Hopefully you weren’t sipping a hot beverage at the moment you turned to the back page of your December issue of Guns & Ammo. You probably would have done a spit-take.
Printed on the mag’s hallowed Backstop page is an editorial titled, “Let’s Talk Limits.” It touts gun regulations. Yes, you read that right. The editorial suggests that gun regulations would not equal infringement of the Second Amendment right to bear arms.
Guess how several readers reacted. If you said “in total agreement,” you’d be very wrong. The magazine has fired Dick Metcalf, the contributing editor behind the editorial, presumably for writing it, according to The Bang Switch, the blog of the Military Arms Channel.
An open letter from Jim Bequette, editor of Guns & Ammo, states, in part: “I made a mistake by publishing the column. I thought it would generate a healthy exchange of ideas on gun rights. I miscalculated, pure and simple. I was wrong, and ask your forgiveness.” He added that he owes “each and every reader a personal apology.”
So, admittedly, it was Bequette’s mistake, but Metcalf gets sent to the firing squad.
A glance at the Guns & Ammo Facebook page gives you a peek behind the curtain at the absolute, unbridled anger from the readership that led to this decision. On one hand, kudos to Guns & Ammo for presenting a potentially unpopular take on a polarizing topic. Debate is good. On the other hand, you’re Guns & Ammo.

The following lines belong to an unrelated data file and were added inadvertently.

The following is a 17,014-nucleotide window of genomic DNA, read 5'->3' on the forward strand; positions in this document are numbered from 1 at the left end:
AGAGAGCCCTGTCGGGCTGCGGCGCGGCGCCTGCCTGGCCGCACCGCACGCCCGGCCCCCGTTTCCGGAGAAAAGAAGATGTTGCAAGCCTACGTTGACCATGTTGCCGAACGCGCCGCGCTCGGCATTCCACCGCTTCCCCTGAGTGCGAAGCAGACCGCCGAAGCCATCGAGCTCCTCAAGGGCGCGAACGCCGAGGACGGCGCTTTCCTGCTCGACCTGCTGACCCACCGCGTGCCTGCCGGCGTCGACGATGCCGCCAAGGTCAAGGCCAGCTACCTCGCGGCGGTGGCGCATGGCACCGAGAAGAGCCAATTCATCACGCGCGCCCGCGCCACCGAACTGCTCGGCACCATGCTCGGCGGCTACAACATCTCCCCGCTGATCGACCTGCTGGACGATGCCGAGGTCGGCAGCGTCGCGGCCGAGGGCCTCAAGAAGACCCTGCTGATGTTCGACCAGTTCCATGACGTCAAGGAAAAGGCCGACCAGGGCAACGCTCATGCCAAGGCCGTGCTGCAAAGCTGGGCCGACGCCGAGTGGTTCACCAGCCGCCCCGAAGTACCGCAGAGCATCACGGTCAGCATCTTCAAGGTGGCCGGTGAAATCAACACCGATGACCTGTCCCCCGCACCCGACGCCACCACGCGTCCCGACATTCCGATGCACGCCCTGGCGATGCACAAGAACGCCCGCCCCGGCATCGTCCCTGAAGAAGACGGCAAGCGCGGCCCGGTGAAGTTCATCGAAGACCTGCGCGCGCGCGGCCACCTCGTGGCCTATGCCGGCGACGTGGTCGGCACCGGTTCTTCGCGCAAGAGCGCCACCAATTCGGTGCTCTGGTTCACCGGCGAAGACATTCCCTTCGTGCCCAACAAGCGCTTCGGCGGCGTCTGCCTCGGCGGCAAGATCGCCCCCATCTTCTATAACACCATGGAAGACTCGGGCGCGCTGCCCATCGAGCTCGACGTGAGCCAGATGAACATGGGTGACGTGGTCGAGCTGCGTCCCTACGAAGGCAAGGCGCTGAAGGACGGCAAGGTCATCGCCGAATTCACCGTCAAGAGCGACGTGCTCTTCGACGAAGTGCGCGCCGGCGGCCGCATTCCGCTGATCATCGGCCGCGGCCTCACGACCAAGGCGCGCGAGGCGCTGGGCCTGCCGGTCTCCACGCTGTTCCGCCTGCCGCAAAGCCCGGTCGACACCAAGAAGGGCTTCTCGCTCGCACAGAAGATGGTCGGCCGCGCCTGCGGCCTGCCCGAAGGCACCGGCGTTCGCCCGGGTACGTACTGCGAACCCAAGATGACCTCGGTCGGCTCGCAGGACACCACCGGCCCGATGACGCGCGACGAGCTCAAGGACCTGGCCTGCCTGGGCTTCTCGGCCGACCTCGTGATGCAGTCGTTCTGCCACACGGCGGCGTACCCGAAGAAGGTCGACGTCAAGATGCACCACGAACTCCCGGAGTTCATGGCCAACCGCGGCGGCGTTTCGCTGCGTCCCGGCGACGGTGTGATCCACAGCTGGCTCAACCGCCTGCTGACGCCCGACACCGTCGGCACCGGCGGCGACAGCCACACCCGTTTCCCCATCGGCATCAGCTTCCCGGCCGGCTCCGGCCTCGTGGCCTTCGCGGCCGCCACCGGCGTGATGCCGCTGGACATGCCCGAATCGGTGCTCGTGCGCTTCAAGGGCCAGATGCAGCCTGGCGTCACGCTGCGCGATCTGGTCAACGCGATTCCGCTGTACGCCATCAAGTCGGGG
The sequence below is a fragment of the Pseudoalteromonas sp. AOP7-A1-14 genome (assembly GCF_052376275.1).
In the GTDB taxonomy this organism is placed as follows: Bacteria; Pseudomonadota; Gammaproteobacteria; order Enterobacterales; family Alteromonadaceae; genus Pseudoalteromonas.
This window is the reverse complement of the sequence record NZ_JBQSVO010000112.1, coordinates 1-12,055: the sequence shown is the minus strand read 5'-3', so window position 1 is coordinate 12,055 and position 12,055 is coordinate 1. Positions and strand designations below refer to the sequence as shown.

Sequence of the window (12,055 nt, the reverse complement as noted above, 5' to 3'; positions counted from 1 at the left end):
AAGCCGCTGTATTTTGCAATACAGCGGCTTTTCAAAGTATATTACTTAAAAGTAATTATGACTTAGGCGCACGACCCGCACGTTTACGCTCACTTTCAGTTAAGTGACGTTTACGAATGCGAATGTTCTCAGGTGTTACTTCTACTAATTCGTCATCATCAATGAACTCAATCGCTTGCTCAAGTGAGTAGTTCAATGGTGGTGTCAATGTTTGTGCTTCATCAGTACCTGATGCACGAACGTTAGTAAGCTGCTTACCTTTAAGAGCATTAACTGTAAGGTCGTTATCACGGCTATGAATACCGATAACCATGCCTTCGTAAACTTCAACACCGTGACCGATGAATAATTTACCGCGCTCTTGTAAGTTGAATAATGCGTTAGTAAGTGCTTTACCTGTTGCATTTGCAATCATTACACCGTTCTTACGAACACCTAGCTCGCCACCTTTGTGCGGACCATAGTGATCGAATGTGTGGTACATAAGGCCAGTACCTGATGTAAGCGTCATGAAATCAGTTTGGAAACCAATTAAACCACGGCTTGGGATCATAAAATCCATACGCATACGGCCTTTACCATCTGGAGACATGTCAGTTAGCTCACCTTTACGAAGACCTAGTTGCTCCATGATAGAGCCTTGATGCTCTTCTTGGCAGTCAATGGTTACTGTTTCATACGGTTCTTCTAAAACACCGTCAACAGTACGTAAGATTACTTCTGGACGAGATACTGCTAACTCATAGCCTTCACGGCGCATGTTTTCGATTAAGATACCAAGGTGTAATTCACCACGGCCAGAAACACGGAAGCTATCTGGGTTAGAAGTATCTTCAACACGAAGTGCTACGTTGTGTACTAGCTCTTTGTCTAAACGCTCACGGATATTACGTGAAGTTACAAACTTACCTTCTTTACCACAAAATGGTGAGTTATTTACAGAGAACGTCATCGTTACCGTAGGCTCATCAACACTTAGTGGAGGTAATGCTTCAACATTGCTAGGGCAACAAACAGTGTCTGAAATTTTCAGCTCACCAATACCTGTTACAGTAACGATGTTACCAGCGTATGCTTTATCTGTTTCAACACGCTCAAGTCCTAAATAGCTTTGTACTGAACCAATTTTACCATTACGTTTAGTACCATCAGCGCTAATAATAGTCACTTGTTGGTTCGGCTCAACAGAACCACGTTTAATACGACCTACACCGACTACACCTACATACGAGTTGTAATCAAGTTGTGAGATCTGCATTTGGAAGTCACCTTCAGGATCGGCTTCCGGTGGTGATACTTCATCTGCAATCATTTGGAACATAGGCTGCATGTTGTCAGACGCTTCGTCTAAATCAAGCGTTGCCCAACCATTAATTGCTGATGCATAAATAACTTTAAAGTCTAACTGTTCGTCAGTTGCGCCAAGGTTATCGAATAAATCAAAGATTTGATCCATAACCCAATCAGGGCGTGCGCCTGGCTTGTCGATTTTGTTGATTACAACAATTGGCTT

This is like Bread & Butter magazine suggesting that its readers consider switching to pitas and hummus. Then again, what did the brass at Guns & Ammo think would happen? Rule No. 1 in any communication-related field: Know your audience. Mind you, Metcalf wasn’t calling for guns to be made illegal. He wasn’t saying we should ban all guns, destroy them and pretend like they never existed. He presented an informed perspective on the topic of gun regulations in a gun magazine.
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For too many journalists, “fairness” is something that’s laughed off when their opinions differ from those of the publisher. So we ask you, readers, from an editorial perspective (not a political one, please): Did Metcalf overstep in his writing, or was he simply made a scapegoat?